Characterization of intermittency in zooplankton behaviour in turbulence
- 259 Downloads
We consider Lagrangian velocity differences of zooplankters swimming in still water and in turbulence. Using cumulants, we quantify the intermittency properties of their motion recorded using three-dimensional particle tracking velocimetry. Copepods swimming in still water display an intermittent behaviour characterized by a high probability of small velocity increments, and by stretched exponential tails. Low values arise from their steady cruising behaviour while heavy tails result from frequent relocation jumps. In turbulence, we show that at short time scales, the intermittency signature of active copepods clearly differs from that of the underlying flow, and reflects the frequent relocation jumps displayed by these small animals. Despite these differences, we show that copepods swimming in still and turbulent flow belong to the same intermittency class that can be modelled by a log-stable model with non-analytical cumulant generating function. Intermittency in swimming behaviour and relocation jumps may enable copepods to display oriented, collective motion under strong hydrodynamic conditions and thus, may contribute to the formation of zooplankton patches in energetic environments.
KeywordsTopical Issue: Multi-scale phenomena in complex flows and flowing matter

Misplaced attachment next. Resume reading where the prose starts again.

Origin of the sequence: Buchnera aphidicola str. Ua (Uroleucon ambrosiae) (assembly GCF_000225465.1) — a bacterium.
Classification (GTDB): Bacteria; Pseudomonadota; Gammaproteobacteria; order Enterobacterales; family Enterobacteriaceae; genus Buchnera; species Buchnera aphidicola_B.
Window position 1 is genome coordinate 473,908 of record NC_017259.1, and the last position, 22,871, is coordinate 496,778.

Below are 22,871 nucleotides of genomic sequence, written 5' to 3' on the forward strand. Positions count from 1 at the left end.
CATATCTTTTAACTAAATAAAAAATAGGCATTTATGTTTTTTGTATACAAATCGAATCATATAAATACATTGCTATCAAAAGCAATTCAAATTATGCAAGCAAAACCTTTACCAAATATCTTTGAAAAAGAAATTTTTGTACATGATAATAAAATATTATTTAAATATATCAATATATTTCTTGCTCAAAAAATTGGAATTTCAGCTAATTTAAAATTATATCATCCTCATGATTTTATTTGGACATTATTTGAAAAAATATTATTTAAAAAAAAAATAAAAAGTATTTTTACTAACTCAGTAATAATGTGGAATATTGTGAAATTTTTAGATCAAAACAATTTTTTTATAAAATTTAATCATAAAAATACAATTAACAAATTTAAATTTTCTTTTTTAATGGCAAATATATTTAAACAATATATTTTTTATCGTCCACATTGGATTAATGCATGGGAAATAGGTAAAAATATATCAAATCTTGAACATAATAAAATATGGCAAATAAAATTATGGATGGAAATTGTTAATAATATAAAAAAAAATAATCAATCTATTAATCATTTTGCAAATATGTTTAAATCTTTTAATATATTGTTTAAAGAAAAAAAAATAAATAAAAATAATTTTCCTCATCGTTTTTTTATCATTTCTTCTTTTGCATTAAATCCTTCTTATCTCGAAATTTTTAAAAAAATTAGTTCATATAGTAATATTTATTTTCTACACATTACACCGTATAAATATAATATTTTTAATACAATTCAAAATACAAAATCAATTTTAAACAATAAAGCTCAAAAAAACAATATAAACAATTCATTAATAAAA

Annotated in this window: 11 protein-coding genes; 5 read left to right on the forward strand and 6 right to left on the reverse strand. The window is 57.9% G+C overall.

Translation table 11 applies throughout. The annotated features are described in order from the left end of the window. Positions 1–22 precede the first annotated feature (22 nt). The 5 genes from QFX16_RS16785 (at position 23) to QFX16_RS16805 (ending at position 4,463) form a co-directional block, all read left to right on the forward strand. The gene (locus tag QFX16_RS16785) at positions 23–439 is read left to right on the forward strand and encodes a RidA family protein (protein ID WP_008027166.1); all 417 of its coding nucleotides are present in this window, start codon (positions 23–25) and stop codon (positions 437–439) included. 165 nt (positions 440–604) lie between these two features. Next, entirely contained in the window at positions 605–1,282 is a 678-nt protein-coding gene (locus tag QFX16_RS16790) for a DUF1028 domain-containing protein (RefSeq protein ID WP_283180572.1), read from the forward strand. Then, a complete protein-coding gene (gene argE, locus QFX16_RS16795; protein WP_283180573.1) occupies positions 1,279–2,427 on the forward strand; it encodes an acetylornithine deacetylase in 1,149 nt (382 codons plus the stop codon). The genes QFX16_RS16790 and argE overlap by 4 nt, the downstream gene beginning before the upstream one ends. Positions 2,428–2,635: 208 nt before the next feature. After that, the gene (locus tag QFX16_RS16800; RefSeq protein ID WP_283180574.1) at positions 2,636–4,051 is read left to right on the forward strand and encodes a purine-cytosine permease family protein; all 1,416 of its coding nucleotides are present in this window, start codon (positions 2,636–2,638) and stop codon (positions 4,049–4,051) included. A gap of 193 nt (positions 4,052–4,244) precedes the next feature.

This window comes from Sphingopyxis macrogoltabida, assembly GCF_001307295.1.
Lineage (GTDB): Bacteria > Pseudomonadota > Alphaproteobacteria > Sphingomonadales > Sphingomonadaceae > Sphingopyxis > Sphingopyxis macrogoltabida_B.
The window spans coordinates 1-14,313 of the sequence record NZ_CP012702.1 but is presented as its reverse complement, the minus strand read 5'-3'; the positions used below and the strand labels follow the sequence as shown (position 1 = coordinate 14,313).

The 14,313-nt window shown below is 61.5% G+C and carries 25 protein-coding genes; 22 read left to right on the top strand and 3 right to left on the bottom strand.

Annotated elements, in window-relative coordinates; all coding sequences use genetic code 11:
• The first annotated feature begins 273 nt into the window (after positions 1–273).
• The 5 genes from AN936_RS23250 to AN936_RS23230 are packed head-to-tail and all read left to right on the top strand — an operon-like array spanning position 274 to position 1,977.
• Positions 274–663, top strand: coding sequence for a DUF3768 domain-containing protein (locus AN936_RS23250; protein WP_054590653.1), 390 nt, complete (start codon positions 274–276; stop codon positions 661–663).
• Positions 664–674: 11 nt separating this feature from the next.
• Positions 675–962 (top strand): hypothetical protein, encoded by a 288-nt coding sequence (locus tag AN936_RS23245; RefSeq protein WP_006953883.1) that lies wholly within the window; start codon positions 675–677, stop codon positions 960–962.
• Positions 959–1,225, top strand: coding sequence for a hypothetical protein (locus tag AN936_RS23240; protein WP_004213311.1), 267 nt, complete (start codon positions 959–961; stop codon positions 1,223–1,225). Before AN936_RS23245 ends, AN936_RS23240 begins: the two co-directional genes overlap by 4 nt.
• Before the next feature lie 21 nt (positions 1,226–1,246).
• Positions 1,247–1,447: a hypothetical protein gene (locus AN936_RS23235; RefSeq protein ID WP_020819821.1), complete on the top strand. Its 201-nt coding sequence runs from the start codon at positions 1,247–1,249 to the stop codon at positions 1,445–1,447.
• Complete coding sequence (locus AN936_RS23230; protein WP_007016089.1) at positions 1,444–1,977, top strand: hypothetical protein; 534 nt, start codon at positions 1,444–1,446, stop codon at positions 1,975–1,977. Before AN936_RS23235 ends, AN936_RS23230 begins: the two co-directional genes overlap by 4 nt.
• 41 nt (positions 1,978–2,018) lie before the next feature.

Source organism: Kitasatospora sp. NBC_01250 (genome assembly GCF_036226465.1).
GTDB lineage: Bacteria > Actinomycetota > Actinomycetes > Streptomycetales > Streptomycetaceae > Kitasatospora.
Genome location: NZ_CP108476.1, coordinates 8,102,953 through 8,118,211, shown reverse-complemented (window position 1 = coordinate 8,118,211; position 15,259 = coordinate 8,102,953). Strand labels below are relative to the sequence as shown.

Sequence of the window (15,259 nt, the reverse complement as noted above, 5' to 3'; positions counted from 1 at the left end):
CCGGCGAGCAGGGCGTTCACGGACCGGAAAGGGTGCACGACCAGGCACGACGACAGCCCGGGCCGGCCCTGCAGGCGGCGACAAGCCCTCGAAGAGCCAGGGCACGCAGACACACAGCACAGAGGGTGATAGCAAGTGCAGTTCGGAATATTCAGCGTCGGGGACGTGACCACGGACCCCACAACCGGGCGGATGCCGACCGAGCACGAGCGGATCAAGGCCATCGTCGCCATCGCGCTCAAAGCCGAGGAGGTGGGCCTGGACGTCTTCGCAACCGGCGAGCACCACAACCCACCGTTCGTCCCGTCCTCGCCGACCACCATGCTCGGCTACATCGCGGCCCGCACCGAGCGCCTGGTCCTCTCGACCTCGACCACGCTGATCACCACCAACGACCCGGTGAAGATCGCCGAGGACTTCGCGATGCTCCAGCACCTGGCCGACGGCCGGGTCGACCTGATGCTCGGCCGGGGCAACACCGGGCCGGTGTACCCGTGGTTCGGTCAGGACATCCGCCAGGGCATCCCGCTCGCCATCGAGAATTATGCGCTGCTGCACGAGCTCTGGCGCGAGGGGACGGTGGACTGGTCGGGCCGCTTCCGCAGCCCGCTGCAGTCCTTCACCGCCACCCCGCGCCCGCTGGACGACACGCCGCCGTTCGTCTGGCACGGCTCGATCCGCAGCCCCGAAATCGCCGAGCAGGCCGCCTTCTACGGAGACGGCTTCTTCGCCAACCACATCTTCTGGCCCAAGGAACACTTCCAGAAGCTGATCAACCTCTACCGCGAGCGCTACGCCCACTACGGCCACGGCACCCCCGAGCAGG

- 10.U. Frisch, Turbulence: The legacy of A. N. Kolmogorov. (Cambridge University Press, Cambridge, UK 1995).Google Scholar
- 17.F.G. Schmitt, in Nonlinear Science, Complexity edited by A.C.J. Luo, L. Dai, H.R. Hamidzadeh (World Scientific.Google Scholar
- 24.N.A. Malik, T. Dracos, D.A. Papantoniou, Exp. Fluids 15, 279 (1993).Google Scholar
- 25.J. Willneff, A. Gruen, in Proceedings of the 9th International Symposium on Transport Phenomena and Dynamics of Rotating Machinery. Honolulu, HI, USA.Google Scholar
- 28.P.K. Yeung, S.B. Pope, B.L. Sawford, J. Turbul. 7, (2006) DOI:10.1080/14685240600868272.
- 30.C.W. Gardiner, Handbook of stochastic methods, 3rd edition (Springer, Berlin, 2004).Google Scholar
- 31.W. Feller, An introduction to probability theory and its applications 3rd edition (John Wiley & Sons, New York, 1971).Google Scholar
- 32.G. Samorodnitsky, M.S. Taqqu, Stable non-Gaussian random processes (Chapman & Hall/CRC, New York, 1994).Google Scholar